“America first” said Trump.
And Christians cheered.
This is, of course, nothing new. American Protestants have always been enamored of the heresy of American exceptionalism. And, with the co-opting of the Catholic ethos by right-wing liberals masquerading as conservatives, American Catholics have joined in the love-fest. Perhaps it’s respectability politics: Catholics don’t want to return to the time when were looked upon with suspicion, as though we could never be fully integrated. As though our devotion to Rome would undermine our nationalism.
Would that this were so. Right now we have a whole contingent of right-wing Catholics twisting themselves into sophistical knots to defend the new regime, while finding heterodoxy in every utterance of our wise and kindly pope. The support of Trump by the Catholic right was in many respects the unavoidable apotheosis of our aligning ourselves with this peculiar brand of faux Christianity, in which love of country is equal to love of God in the white bourgeois code – in which the gospel of Jesus crucified is replaced with the prosperity gospel – in which self-interest somehow gets transmuted into a virtue, because it is marketable.
But it’s time to take a good hard look at how far we have fallen. When Catholics applaud the idea of putting one’s nation first, they are rejecting the principles of our faith. “America first” means that we no longer think of ourselves primarily as disciples, baptized into Christ – but instead think of ourselves as citizens of this modern, Deistic, liberal nation-state. It means we do not think of everyone as our neighbor, but only those who pass our citizenship tests and fit into our narrow ideology. The Good Samaritan is now seen as a bleeding heart SJW; the priest who passed by on the other side is our hero. A real winner.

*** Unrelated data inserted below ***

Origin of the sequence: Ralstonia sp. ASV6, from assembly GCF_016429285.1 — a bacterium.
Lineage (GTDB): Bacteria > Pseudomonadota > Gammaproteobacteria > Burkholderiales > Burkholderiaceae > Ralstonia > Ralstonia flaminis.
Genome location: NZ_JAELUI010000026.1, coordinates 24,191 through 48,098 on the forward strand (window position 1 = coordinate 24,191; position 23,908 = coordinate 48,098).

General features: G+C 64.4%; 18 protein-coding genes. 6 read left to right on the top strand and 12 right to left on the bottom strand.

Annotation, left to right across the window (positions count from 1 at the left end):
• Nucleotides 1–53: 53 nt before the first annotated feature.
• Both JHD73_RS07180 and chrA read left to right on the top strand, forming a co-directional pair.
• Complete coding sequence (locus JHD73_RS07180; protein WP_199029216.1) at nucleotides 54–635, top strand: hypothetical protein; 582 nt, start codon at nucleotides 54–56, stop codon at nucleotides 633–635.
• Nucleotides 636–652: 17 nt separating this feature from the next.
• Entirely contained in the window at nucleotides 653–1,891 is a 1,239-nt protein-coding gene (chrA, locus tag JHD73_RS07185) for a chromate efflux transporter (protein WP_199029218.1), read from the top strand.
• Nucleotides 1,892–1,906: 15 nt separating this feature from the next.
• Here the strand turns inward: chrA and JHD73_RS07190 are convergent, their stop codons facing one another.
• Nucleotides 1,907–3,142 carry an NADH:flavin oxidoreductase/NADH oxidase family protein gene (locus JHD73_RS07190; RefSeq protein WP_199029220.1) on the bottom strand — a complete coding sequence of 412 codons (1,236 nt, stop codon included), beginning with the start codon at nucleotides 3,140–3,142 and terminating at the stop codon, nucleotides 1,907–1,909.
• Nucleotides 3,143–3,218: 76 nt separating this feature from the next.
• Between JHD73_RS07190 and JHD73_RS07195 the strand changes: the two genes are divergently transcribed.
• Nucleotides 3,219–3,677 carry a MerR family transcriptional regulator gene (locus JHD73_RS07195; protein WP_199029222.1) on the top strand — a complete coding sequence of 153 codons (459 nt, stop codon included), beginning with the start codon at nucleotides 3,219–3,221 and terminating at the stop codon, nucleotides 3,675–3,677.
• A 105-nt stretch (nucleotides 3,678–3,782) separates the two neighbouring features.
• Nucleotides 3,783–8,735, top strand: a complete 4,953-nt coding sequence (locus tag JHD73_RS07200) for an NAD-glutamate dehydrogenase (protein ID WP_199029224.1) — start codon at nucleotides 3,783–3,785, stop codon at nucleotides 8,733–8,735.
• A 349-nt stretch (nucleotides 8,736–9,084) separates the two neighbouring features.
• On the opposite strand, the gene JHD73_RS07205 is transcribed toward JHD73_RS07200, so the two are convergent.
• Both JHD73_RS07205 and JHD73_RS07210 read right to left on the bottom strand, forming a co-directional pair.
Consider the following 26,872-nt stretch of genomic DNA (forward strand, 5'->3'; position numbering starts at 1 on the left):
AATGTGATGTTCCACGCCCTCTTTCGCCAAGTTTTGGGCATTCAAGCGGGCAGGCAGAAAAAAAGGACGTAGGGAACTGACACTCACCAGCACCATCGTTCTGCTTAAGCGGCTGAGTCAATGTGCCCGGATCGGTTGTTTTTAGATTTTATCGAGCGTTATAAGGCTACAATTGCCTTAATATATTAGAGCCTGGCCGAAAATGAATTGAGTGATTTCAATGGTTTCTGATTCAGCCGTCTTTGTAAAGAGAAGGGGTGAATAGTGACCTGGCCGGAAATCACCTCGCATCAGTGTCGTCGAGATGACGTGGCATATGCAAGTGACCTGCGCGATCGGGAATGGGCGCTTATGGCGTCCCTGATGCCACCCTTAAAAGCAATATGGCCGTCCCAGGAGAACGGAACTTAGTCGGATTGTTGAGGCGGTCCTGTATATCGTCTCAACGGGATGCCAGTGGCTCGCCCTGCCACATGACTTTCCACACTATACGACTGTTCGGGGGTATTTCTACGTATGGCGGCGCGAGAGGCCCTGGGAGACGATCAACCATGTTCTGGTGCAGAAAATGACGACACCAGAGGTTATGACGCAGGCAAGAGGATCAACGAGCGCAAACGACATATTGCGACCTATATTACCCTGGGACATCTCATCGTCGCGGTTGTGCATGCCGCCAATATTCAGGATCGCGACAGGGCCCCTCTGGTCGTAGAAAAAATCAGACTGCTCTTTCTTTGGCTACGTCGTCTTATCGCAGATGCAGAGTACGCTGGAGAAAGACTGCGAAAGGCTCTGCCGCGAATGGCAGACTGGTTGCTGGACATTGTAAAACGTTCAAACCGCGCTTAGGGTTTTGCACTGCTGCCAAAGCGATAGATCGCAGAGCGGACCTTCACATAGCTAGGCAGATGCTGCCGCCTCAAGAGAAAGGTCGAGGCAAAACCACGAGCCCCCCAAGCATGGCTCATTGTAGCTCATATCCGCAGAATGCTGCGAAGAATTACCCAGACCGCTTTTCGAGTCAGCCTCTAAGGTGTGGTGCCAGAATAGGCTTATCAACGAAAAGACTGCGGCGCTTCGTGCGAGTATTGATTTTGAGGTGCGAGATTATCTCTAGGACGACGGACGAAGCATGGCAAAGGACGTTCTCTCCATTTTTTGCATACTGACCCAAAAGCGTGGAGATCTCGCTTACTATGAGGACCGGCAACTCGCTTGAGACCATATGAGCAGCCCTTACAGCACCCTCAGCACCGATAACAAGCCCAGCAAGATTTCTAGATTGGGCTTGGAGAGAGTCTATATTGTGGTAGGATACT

“God is dead,” Nietzsche wrote, well over a hundred years ago. Those who hear this quotation in passing imagine it to be a cry of triumph: it was not. Nietzsche saw the danger of the abyss that opens, when God has been destroyed, flattened out into a mere gilded idol to be nodded at in passing, entombed in the church but neglected in life. His response was to try to fill the void with an aesthetic grandeur: tragedy as the uplifting of suffering, the “Overman” as one who transforms his life, through spiritual power, into a work of art. This aesthetic plan is insufficient, of course. Two world wars and several tyrannies and genocides later, this is painfully evident. I am alarmed right now because we still have not learned: not because I think Donald Trump is a new Tyrant X, but because the impulses leading to his elevation are the impulses of nihilism.
When we cannot look to Christ Crucified and see that the Dead God died for us, and that his sacrifice in love has redeemed us from the need to fear, the need to win, the need to punish, the need to be first: what rough beast, its hour come round at last, slouches through our hearts to be born?